POKER

Equity Poker Network Respond to Closure of Player Accounts on Poker Host

TAGs: EPN, equity poker network, Lee Davy, poker community, Poker Host, recreational player poker model

Equity Poker Network (EPN) respond to recent allegations by the PokerHost skin that they have been the decision making power behind the cancellation of several ‘winning’ players accounts.

Equity Poker Network Respond to Closure of Player Accounts on Poker HostHave the EPN taken the recreational player poker model a step too far by effectively banning winning players from their skins?

When Bodog Poker devised the concept behind the recreational poker model, they did do with one clear thought in mind.  To create a better environment for the recreational poker player.

Many online poker sites have since copied this approach, but has the latest network gone a step too far?

This was the obvious question that leapt out of the article I wrote yesterday in response to Poker Host’s allegations that the EPN were behind the cancellations of a series of accounts that belonged to players the network thought were too ‘aggressive’ for their player fields.

I reached out to the EPN to ask them for their opinion and winning poker players, who like playing on the EPN, are not going to like the answers.

Firstly, the EPN spokesperson I communicated with was very clear that they are a ‘recreational network.’ The former non-profit organization charges its operators a fixed fee and therefore has no involvement in the details of individual players.

They believe that they have been very transparent from the very outset that they are not ‘the universal panacea for all poker players and operators who wish to offer poker, but it is intended to appeal to a large subset of the poker community.’

The controversial ‘Shark Tax’ was created as a ‘key balancing rule’ to help prevent wildly off-kilter cross cage payments causing animosity between operators, and to also act as an incentive to operators NOT to bring an unhealthy number of ‘high winning low raking’ players to the network.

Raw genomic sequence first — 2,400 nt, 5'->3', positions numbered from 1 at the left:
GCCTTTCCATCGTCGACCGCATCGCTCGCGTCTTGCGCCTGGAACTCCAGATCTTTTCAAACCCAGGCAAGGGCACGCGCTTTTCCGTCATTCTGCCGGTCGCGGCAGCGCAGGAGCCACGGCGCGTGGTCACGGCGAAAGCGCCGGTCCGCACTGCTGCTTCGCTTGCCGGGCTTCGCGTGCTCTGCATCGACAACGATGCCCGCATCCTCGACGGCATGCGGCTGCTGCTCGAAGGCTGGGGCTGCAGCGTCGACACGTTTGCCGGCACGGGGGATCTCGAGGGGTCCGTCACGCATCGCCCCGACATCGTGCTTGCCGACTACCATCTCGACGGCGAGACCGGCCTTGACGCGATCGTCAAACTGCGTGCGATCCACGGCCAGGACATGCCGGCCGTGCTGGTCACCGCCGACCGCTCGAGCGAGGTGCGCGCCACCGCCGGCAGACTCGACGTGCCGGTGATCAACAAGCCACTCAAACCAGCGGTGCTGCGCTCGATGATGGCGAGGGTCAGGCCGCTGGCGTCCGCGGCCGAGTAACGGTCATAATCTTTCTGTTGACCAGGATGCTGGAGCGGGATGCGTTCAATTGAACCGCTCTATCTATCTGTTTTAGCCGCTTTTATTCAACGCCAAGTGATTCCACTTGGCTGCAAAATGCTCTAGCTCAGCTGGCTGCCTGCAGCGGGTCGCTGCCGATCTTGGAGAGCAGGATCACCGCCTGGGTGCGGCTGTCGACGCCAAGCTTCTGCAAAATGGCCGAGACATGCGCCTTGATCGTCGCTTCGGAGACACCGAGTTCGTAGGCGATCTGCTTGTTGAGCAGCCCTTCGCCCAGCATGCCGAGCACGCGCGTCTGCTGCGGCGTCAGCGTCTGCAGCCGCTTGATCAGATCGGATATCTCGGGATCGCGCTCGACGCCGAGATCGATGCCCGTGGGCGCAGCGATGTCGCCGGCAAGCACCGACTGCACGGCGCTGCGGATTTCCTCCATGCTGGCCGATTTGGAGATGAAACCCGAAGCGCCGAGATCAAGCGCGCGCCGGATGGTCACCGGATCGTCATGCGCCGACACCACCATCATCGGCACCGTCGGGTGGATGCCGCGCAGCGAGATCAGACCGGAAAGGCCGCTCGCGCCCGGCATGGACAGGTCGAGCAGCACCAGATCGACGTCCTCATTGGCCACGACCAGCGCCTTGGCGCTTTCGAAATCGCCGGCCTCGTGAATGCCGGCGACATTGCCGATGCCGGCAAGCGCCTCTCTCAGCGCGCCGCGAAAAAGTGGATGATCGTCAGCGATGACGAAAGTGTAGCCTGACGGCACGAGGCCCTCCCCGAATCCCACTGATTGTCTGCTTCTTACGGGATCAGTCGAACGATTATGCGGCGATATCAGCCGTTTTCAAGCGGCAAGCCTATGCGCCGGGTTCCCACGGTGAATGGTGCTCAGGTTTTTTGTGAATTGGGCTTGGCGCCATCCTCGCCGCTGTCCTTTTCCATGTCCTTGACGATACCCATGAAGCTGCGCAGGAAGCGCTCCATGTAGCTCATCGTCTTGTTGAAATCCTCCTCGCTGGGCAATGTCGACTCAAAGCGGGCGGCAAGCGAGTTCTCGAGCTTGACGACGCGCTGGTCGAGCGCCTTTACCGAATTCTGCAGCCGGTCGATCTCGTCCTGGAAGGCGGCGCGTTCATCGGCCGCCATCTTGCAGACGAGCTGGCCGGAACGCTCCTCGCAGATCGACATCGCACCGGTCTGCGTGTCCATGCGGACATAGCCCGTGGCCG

The operators are kept in line by receiving fines on a ‘sliding scale based on the cross cage they win as a percentage of the rake they generate. This fine is redistributed by the EPN to the operators that lost on a prorated basis.’

This way of behaving ensures that the EPN does not receive this rake as income and instead redistributes it to ensure all operators are as balanced as possible, in the aim to safeguard the longevity of its operators, as those that bring the fish are not penalized, and can offer poker to their customers without it being a large cost to them.

So that’s the value for the operator – so what about the player?

The ‘Shark Tax’ is the EPN’s way of offering a much more balanced environment to their poker players, ‘without players losing all the time’, and they are very clear that their rules are not directed at individual players, but instead at the operators who choose the EPN as their network of choice.

They take a more overseeing approach and will work with operators and advise them how best to balance the network if they feel it’s needed, and they admit that this can lead to the removal of specific players, but did not admit to this being the case with the Poker Host account cancellations mentioned on 2+2.

The view was that it was ‘unfortunate’ that the Network wasn’t able to welcome certain types of players, but it was stressed that as the community grows perhaps this could change.

The EPN also stated that removing players was not the only mechanism available to help balance the network, with incentive planning and marketing efforts also options that they can and will explore.

They were very keen to reiterate that the EPN does not make any money through these policies, ‘other than by ensuring a healthy balanced network, where the operators remain viable, and the network continues to grow.’

I guess the million-dollar question is this.

Can a poker model grow with a policy of removing winning players from its site?

According to the EPN the situation is very simple.

‘Some players are simply too good for the Network at this time.”

What do you think?

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